Thermal resistors TR1 and TR2 are operated at a temperature higher than the room temperature for two purposes: first, when rain is falling on thermal resistor TR1 the raindrop may otherwise reduce the temperature of TR1 and thus vary its resistance value; the resistance value of thermal resistor TR2, however, remains unchanged, and therefore the Wheatstone bridge circuit loses its balanced state, so that V1 is no longer "0", and [to cause the]differential amplifier has an output signal Vo. Second, heating thermal resistors TR1 and TR2 causes a raindrop falling on thermal resistor TR1 to heat and to vaporize, so that resistor TR1 is ready for sensing the next rainfall. Thus, when rain falls on thermal resistor TR1, the raindrop will be heated and vaporized; if there is no rain to fall on resistor TR1 continuously, the Wheatstone bridge circuit will restore to its balanced state as thermal resistor TR1 regains its original temperature, and V1 will be at "0", and simultaneously the differential amplifier will have no output signal (Vo=0); thus, it is possible to estimate rainfall information by determining whether the differential amplifier has an output signal Vo. The output signal Vo of the differential amplifier may be either a digital signal or an analog signal, obtained by adjusting the gain of the differential amplifier. The adjusting methods for the gain of the differential amplifier are as follows: (1) in order to obtain a digital signal output, adjust the gain of the differential amplifier (i.e., adjust variable resistors VR2 and VR3) so that the output voltage V1 of the Wheatstone ridge circuit is positioned in the saturation area of operational amplifier U1 upon raining, i.e., Vo=Vcc, the logic output being "1", and when there is no rain, the logic output is "0"; (2) in order to obtain an analog signal output, adjust the gain of the differential amplifier (i.e., adjust variable resistors VR2 and VR3) so that the output voltage V1 of the Wheatstone bridge circuit is positioned in the linear area of operational amplifier U1 upon raining: the resulting output signal Vo of the differential amplifier [is corresponding] thus corresponds to the extent of rainfall. The output Vo is to be read into a computer via A/D converter and a P/A (parallel input adapter). In a computer program determining raining conditions, a critical value can be defined such that when Vo is higher tan the critical value, the logic will be "1" (indicating raining), and when Vo is not higher than the critical value, the logic will be "0" (indicating no rain); the computer can thus be provided with the information to determine whether it is raining.

The the rainfall sensing device of the present invention is utilized to generate a rain signal (i.e. Vo signal). When it is raining (Vo =1), the rain signals will be picked up as samples within a given period of time. The rainfall condition (shower, heavy rain, or light rain) is then determined by an estimating method on the basis of raining index N1 and no-rain index N2. The definitions of the terms and symbols used in [the estimating method]determining the rainfall condition are described as follows:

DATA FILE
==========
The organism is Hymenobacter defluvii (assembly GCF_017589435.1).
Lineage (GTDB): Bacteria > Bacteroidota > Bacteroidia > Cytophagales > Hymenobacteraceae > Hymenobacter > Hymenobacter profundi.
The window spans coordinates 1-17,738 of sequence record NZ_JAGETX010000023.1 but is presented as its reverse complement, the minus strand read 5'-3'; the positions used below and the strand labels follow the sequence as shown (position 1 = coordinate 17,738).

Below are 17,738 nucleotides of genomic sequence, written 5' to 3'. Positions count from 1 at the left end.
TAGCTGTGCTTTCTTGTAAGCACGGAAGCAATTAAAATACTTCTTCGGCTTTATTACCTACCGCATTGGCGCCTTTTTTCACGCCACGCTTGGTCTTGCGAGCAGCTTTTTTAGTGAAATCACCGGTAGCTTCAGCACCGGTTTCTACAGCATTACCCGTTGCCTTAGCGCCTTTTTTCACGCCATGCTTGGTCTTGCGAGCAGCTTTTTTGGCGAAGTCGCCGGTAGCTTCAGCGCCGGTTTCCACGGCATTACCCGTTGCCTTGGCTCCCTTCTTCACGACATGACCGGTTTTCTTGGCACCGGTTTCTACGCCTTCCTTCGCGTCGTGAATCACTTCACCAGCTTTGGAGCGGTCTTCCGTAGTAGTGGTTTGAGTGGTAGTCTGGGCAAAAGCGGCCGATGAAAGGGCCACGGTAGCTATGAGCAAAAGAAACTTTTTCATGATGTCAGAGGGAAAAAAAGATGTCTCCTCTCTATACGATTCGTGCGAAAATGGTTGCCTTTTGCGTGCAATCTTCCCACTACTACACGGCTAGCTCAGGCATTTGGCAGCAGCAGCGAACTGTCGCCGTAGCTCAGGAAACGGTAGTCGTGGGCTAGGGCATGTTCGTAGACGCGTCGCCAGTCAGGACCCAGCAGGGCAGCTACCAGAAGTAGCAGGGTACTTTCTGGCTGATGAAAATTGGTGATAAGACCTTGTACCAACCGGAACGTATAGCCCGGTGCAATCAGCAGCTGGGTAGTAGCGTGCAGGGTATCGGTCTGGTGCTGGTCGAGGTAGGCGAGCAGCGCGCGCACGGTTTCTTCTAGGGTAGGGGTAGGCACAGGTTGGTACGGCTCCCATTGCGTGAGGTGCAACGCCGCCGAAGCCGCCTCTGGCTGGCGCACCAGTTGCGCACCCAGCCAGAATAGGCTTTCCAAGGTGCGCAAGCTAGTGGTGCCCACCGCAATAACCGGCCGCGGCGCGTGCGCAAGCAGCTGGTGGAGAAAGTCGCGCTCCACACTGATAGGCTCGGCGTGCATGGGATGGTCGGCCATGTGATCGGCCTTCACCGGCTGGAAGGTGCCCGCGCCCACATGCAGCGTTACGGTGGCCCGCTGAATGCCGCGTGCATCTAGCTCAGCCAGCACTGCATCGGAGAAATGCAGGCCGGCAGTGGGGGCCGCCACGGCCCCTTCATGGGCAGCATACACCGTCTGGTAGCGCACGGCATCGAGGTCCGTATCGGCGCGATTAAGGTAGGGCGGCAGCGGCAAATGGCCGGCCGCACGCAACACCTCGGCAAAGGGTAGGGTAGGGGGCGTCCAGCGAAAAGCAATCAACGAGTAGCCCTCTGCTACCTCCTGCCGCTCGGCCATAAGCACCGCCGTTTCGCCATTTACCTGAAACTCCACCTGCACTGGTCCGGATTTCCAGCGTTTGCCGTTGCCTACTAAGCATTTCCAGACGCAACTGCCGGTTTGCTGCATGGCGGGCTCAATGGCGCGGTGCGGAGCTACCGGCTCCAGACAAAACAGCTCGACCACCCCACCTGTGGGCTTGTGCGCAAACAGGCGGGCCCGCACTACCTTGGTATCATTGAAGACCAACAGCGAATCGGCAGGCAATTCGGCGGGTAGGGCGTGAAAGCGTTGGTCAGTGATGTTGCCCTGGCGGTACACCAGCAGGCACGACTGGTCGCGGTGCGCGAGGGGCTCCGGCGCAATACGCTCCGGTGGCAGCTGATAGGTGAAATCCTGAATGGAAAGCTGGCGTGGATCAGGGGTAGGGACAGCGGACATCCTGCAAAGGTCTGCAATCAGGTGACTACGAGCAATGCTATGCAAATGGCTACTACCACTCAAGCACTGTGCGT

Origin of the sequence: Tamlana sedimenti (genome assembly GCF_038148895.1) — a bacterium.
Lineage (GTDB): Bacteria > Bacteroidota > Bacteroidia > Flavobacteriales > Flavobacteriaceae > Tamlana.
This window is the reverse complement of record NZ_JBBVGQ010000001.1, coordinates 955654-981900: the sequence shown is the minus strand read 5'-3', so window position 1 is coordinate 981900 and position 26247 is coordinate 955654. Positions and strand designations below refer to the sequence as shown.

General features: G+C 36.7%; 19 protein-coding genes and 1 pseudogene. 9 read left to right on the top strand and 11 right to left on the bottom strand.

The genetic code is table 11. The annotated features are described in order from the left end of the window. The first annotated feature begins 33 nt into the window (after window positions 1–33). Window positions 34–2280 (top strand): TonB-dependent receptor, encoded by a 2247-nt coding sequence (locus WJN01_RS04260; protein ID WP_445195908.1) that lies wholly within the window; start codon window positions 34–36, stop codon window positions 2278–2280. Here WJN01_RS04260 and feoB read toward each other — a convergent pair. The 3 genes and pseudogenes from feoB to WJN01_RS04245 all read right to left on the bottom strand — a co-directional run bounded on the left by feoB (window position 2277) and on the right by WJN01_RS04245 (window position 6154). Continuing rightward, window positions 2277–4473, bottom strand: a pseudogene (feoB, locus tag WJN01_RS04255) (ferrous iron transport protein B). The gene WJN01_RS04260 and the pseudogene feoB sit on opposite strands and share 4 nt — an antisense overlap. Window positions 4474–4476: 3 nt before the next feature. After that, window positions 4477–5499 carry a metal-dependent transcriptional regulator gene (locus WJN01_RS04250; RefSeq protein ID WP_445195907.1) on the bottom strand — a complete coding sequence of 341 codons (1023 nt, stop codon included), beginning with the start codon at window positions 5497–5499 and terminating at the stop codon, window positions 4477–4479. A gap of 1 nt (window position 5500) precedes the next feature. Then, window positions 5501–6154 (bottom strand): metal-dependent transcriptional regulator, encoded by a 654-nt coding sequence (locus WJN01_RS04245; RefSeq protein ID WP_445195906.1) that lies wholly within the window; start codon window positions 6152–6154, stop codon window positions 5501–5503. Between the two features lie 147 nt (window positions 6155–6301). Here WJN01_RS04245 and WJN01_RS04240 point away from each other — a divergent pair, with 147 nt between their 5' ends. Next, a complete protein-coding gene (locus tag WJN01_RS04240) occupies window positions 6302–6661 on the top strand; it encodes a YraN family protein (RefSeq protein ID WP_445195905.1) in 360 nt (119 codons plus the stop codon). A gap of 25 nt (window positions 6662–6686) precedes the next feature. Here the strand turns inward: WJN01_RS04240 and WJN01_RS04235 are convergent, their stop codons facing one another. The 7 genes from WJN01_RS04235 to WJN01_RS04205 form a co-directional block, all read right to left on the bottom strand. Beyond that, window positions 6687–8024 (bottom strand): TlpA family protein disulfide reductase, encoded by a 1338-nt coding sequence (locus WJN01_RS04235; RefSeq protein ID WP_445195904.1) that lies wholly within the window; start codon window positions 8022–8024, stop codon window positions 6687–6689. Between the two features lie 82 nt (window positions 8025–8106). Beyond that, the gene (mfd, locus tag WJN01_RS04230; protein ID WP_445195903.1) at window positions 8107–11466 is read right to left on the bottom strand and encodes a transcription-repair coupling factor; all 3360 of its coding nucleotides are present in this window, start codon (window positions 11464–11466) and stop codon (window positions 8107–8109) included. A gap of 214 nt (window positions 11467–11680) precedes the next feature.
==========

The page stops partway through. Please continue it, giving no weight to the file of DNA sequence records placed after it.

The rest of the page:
(1) N1: Raining index.

(2) N2: No-rain index

(3) S1: A critical value set in the computer program to indicate the times of the sampled rain signal.

(4) S2: A critical value set in the computer program, which is the minimum value among consecutive no-rain signal times, and which is obtained, through empirical method, according to the sampling times of S1 during showers.

(5) S3: A critical value set in the computer program, which is the minimum value among consecutive raining signals, and which is obtained, through empirical method, according to the sampling times of S1 during heavy rains.

(6) F: A flag which is equal to "1" when a raining signal is sensed, and is equal to "0" when a no-rain signal is sensed.

(7) Heavy rain: A continuous rainfall, which renders the device inoperable.

(8) Shower: A period of rain which lasts only a given period of time.

(9) Light rain: A period of intermittent rain which lasts longer than a shower but with less rainfall.

(10) No rain: There is no rain. When there is a raining signal, N1=N1+1; N2=1. When there is a no-rain signal, N2=N2+1; N1=1.

Referring to FIG. 4, three sub-views show various longitudinal coordinates, which represent the values of Vo (i.e., "1'8 stands for raining; "0" stands for no rain). The latitudinal coordinates in FIG. 4 represents the times of various rainfalls in S1 (the fixed times of rain-signal sampling).

FIG. 5 illustrates a flow chart prepared according to the aforesaid estimating method so as to let the computer controller periodically perform the rainfall information estimating program. In the event the sampled rain signal has no "raining" signal, the rainfall information would indicate "No rain"; the process of the flow chart will therefore return to its starting step, ready for the next time sampling.

When the sampled rain signal indicates that it is raining, the computer will immediately determine whether a processing action should be executed (such as sending out an alarm, or lighting up a pilot light, etc.); thereafter, a parameter is set, such as F=N1=N2=1.

When raining is sensed, a number of consecutive sampled rain signals S1 will be collected. Referring to the sub-views of FIG. 4, if:

(a) the no rain index N2 is higher than the shower critical value S2 (i.e., N2>S2), it indicates that there are N2 time of no rain, and it may be determined as showers;